Enforced by Environmental Health Departments - Clean Air Acts of 1956 & 1969

Clean Air Act 1993 applies to commercial premises

However as most LA EHO's have been replaced now by Community diversity and cohesion Officers the chances of a Sani Man scanning your chimney with his ringelmann is somewhat diminished.

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The ultimate way to heat with wood is to use what is called a Wood Gasification System (Or Boiler).

There was a thread on here about North Korea a few weeks back. There were pictures posted of North Korean trucks (actually, I think they were Russian) that were apparently fulled by wood, but which obviously weren't stem powered.

Is this a similar sort of thing?

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Enforced by Environmental Health Departments - Clean Air Acts of 1956 & 1969

Clean Air Act 1993 applies to commercial premises

However as most LA EHO's have been replaced now by Community diversity and cohesion Officers the chances of a Sani Man scanning your chimney with his ringelmann is somewhat diminished.

I'd be more concerned about some neighbour with nothing better to do with their time than to report me to the council.

Like I said, I won't be using it often, it would just be nice occasionally, so i'll just buy those smokeless log-type things even if they are quite expensive.

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Hi, we heat our house with wood and coal and don't have any other source of heat so I figure we can help you some! The most important thing about heating with wood is to have dry wood. It must have been drying for at least a year under cover. Wet wood will give off creosote which is a gas that condenses as a liquid inside your chimney. Not only is it corrosive it is flammable and will cause chimney fires. The air-tight type stove is best which means that the air input is controlled rather than the chimney flue outlet but there must be a control somewhere or the fire will burn too hot and too fast. The stove must be made of cast iron or stainless steel. Mild steel won't do but some stoves are made of mild steel with fire brick liners. These types are very inefficient and you are really heating the great outdoors. The chimney should have as much single wall stove pipe as you can manage because a lot of the heat comes off the chimney. Building regulations will probably limit this but take it to the maximum. All wood will do the job as long as it is dry but soft wood burns hot and fast while hard wood burns slower. Fruit wood is good. We only burn coal when the temperature drops below -10. I can't imagine you needing it in UK. If you can organise to feed outside air instead of inside air to the stove you will notice a major heat difference. My guess would be that a cord of hard wood would heat your house totally for a winter and I doubt the inside temperature would drop below 30. Any questions . . I'm your expert. We have heated the house this way for thirty years! If you work at it you will do it for free. One more thing: locate the stove as centrally as you can. Heat goes up very well but won't move sideways worth a damn. Fans are helpful.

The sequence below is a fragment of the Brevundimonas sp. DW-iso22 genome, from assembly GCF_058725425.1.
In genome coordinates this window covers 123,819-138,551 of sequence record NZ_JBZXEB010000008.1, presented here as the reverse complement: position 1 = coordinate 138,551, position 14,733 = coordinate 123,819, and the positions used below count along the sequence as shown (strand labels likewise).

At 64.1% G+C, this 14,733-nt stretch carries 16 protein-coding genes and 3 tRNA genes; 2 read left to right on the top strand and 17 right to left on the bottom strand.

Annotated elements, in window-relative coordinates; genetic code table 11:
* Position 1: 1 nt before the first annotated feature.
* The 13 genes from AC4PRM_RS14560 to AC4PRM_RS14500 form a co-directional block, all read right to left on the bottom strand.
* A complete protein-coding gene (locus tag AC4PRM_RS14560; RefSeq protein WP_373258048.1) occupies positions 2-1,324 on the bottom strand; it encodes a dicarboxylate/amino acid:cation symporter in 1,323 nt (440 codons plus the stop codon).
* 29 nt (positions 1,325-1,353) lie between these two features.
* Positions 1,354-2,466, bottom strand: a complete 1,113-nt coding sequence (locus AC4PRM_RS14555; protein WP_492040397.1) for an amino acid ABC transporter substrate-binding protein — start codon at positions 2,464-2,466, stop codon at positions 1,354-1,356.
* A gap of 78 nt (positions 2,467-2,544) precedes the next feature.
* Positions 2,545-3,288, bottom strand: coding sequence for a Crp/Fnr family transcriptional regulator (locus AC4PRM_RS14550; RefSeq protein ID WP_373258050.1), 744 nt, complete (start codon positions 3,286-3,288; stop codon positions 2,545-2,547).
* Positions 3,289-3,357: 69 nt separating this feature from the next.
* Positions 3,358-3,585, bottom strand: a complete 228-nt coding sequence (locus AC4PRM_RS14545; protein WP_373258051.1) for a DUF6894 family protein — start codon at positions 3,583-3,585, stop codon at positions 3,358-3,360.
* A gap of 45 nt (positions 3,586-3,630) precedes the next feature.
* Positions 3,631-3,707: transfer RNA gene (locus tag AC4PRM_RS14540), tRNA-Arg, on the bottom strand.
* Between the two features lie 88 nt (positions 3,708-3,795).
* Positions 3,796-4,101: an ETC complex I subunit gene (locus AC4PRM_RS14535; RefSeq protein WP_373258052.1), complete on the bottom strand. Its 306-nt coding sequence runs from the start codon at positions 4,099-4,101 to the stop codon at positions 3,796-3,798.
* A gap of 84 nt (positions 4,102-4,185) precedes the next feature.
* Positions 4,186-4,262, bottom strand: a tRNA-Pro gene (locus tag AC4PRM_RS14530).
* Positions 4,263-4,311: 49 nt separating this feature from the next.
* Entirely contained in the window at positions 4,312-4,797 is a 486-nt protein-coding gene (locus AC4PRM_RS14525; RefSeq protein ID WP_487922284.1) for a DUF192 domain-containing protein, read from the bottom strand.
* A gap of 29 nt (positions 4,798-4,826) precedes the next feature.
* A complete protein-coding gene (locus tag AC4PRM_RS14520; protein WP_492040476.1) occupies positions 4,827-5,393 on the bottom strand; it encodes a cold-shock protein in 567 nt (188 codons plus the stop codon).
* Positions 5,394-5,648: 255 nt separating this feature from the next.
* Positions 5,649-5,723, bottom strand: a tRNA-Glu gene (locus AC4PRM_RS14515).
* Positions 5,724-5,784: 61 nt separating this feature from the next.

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There was a thread on here about North Korea a few weeks back. There were pictures posted of North Korean trucks (actually, I think they were Russian) that were apparently fulled by wood, but which obviously weren't stem powered.

Is this a similar sort of thing?

Yes it is.

Used in France during WWII.

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hi

how much would it cost to install a flexible stainless steel flue liner?

I have looked at wood burning stoves and you seem to be able to buy decent wood burning stoves for around 500 pounds. i want to know how much more do i need to spend to get it working

i already have a fireplace hearth in my house.

thanks

What people forget about useing a fire or stove for heating is that unless you have and underfloor draught fitted you end up with toasted shins and a frozen rump.

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There was a thread on here about North Korea a few weeks back. There were pictures posted of North Korean trucks (actually, I think they were Russian) that were apparently fulled by wood, but which obviously weren't stem powered.

Is this a similar sort of thing?

During WW2 some busses were powered by gas generated in a towed trailer. If I remember the priduction involved passing steam through glowing coke to produce a mixture of CO and H2. I bet H&S would love the CO these days!

PS when I say remember I mean remember reading about it in my school days which were after WW2.